Helb eyes funding from unclaimed assets

Helb CE0 Charles Ringera. The agency is seeking new fund-raising methods. Diana Ngila

The Higher Education Loans Board (Helb) has started talks to access billions of shillings whose owners cannot be traced to meet the growing financing needs in Kenya’s expanding universities.

It is negotiating with the board of the recently created Unclaimed Financial Assets Authority (UFAA) —which was established last year to take charge of among others, bank deposits, unpaid dividends and pension savings said to be worth Sh200 billion.

The financier says it wants to create a revolving fund from the money that will be held by the authority and use it to finance students in Kenya’s universities and tertiary colleges and plug the growing financing gap.

The CEO of the board Charles Ringera said the agency is exploring new fund-raising models to cut its reliance on the government and recoveries from beneficiaries of the fund.

“We are studying models that have been used in other parts of the world where a fraction of the unclaimed assets is channelled towards education financing,” said Mr Ringera in an interview with Business Daily Thursday.

“There is need for innovation in terms of resource mobilisation to meet growing demand and reduce reliance on the Treasury. We have been meeting board members of the authority to see how we can use the unclaimed assets to finance education.” 

For example, the State of Florida in the US uses proceeds from unclaimed assets to fund public education.

Besides this, it is targeting international development agencies and private lenders to bridge the growing funding gap.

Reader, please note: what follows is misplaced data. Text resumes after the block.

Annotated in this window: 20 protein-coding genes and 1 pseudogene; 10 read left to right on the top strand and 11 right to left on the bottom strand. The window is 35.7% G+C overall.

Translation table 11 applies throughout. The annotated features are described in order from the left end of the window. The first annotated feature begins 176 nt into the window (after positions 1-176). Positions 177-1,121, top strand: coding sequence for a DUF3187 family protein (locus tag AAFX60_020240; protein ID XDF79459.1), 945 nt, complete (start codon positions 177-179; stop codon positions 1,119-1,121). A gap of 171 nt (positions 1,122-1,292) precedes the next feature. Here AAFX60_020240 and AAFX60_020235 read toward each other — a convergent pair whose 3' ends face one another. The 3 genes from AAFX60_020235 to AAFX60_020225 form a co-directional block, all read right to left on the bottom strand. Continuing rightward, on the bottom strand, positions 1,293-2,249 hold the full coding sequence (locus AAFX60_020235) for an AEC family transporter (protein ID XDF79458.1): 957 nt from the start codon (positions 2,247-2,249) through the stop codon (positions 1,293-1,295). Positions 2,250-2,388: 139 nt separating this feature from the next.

It plans to partner with institutions such as MasterCard Foundation, Ford Foundation and USAID by turning their bursary and scholarships schemes into a low-interest revolving fund to benefit more students and ensure sustainability of the funds.

Helb projects that the number of students seeking tertiary education financing will grow almost sevenfold from the current 118,000 students to about 800,000 in 2015 when the first batch of beneficiaries of free primary education join universities and colleges. The free schooling was started in 2003.

The board estimates it will require Sh56 billion to meet higher education needs in the year 2015 hence the need to explore alternative sources for its revolving fund.

Finance minister Njeru Githae in November appointed members of UFAA who are expected to appoint a management team—which is yet to happen.

The establishment of the board paves the way for transfer to the government all financial assets held by both public and private institutions whose owners cannot be traced.

Publicly listed companies have been issuing public notices to shareholders to collect unclaimed dividends, which form a substantial portion of the unclaimed financial assets estimated to be worth more than Sh200 billion.

Other funds that the agency will collect include unclaimed initial public offering (IPO) refunds, bonus shares, insurance payments, pension dues and bank account balances.

The new body will be expected to announce procedures for surrender of the funds.

Money held by the agency will be invested in socially beneficial projects and public infrastructure.
Institutions that hand over such funds will cease being held liable for them, passing over the liability to the UFAA.

The University Act which was passed by Parliament early this year requires HELB to fund learners based on the Differentiated Unit Cost (DUC) where students will be given loans according to the cost of the course being studied.

“Beginning next financial year, we will disburse loans based on programme of study as is required by law,” said Mr Ringera.

Currently, the fund gives out loans ranging from a minimum of Sh35, 000 to a maximum of Sh60,000 and the amount loans is based on the students financial health rather than the course.

Under the new scheme, students taking science courses such as medicine, nursing and engineering will be given more money in line with the requirements of these courses, which tend to be expensive compared to social science degrees.

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